End to the silence about 15 million dead lambs

Published 3 September 2012

WHEN icy cold fronts, sheeting rain, hail and even sleet whistle across the flats plains of southern Australia's sheep farms, it strikes a chill into the heart of every grazier.

No farmer, certainly not Ararat’s Charlie de Fegely, enjoys the sight the next morning of frosty paddocks littered with the rigid bodies of newborn white lambs that have not survived the night’s wild winter storms.

Dead lambs mean lost income and the loss of years of breeding effort and genetic gain that have been invested by sheep and wool producers into more productive sheep flocks with better wool, faster growth and larger bodies.

It is estimated that 15 million lambs die in Australia a year within 48 hours of birth; equal to one-third of the 42 million breeding ewes in Australia all losing a lamb every year.

“I never like seeing a dead lamb; every time, I think there’s an opportunity that’s gone missing, some genetic gain lost, and wonder why did it happen and what could I have done differently to avoid it,” Mr de Fegely said.

The problem of all-too-common lamb deaths in winter is no longer just an economic one — the sheep industry has been warned by some of its own leaders, most recently by Jason Trompf, president of the national Lambex sheep expo held in Bendigo, that animal activists and welfare groups are planning to campaign on the issue.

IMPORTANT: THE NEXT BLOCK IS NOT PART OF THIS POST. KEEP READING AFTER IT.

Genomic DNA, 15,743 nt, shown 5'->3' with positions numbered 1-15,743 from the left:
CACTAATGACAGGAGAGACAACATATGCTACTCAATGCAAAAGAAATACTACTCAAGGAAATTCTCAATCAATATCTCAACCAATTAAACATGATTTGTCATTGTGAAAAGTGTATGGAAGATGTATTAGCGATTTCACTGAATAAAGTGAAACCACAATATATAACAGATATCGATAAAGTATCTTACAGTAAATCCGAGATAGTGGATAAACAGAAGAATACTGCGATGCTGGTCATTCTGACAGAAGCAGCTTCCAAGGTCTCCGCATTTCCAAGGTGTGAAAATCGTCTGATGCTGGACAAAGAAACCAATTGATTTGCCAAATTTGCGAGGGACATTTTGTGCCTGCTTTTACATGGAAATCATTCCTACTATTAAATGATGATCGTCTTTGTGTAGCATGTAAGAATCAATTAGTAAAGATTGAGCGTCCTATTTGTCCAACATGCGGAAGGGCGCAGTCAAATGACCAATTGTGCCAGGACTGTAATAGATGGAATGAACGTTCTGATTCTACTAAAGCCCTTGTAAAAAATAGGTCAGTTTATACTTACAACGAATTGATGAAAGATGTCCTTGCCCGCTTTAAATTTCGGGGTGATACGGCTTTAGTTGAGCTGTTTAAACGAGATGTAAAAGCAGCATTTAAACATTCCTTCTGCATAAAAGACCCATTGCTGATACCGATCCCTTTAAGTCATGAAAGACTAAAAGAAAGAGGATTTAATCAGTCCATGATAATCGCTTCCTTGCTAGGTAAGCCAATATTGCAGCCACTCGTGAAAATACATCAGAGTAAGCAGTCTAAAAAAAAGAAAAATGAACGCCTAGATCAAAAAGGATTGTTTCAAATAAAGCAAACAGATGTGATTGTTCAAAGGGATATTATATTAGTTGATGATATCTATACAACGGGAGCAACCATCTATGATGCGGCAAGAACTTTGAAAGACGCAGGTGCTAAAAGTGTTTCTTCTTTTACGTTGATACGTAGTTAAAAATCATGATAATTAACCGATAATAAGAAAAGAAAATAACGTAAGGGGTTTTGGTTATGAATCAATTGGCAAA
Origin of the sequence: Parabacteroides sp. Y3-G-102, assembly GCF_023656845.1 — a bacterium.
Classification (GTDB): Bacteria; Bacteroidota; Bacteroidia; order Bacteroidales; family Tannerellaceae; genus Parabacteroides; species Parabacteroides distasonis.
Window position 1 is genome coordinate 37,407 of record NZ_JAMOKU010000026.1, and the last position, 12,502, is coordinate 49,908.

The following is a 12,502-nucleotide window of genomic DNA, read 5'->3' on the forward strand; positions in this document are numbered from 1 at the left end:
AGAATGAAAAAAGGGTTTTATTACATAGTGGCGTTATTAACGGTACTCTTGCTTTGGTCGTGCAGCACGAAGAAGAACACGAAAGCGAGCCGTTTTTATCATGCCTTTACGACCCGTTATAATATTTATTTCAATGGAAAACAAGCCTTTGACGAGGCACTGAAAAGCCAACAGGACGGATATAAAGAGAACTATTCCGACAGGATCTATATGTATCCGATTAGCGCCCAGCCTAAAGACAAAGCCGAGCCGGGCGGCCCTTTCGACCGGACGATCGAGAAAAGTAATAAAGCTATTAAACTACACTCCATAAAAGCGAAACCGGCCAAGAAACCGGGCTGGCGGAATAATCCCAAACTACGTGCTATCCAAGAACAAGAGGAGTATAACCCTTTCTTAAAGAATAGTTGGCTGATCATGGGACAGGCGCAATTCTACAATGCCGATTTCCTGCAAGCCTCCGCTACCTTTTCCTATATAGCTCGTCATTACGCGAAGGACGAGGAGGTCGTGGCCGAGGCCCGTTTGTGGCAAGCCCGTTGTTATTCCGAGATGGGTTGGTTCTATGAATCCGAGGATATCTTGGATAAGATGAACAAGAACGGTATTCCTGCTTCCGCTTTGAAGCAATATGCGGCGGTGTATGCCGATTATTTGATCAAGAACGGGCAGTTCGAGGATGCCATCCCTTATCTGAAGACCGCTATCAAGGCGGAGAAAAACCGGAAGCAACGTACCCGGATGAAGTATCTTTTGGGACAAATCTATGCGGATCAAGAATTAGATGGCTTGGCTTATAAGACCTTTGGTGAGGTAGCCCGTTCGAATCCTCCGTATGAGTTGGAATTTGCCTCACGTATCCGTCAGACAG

Mr Trompf is convinced that unless sheep producers focus more on lamb survival rates instead of regarding them as a sad but unavoidable consequence of adverse weather during lambing — they could face an international anti-wool and lamb backlash from animal cruelty campaigners to rival last year’s live cattle export trade-to-Indonesia controversy.

Most newborn lambs die from exposure to cold weather, usually at night, or a lack of shelter and food. Some are abandoned by their mothers; others are too small to survive, usually when born a twin or triplet.

“It is not acceptable and the issue needs to be talked about,’ Mr Trompf said yesterday.

“This is an opportunity for farmers to show they are willing to be more accountable to the wider public, to be upfront and proactive about an issue that can’t be ignored any longer, and to do something about a problem that is costing us, an industry, one-third of our genetic potential.”

Mr Trompf’s determination to raise the issue at Lambex and recent seminars in Victoria and Tasmania has not met with the approval of the upper echelons of the sheep and wool industry.

Wool Innovation Australia, the company responsible for marketing Australian wool internationally, fears publicising the figure of 15 million dead lambs a year will instantly and adversely reverberate through consumer and retail markets worldwide.

“It’s like these farmers deliberately want to shoot themselves in the foot,” said one wool industry leader, who declined to speak publicly.

Mr de Fegely is one farmer who is already working to improve the survival of the lambs born to his 5500 merino ewes each year.

With merino ewes being known as poor mothers, and an increased incidence of twins being born on his “Quamby” farm, Mr de Fegely took the decision to scan all his just-pregnant sheep to see which ones were expecting twins.

By dividing the ewes into smaller separate mobs of expectant twin and single mothers, and feeding the ewes carrying twins more feed before birth, he has been able to markedly increase the survival of twin lambs as they are born heavier than before and are quicker to walk and suckle.

More attention is also being paid to lambing sheep among tree shelter belts and plantations to provide shelter.

His lamb survival per 100 ewes have risen from a long-term average of about 80 per cent to 110 per cent this year.

By Sue Neales, The Australian » Full Story

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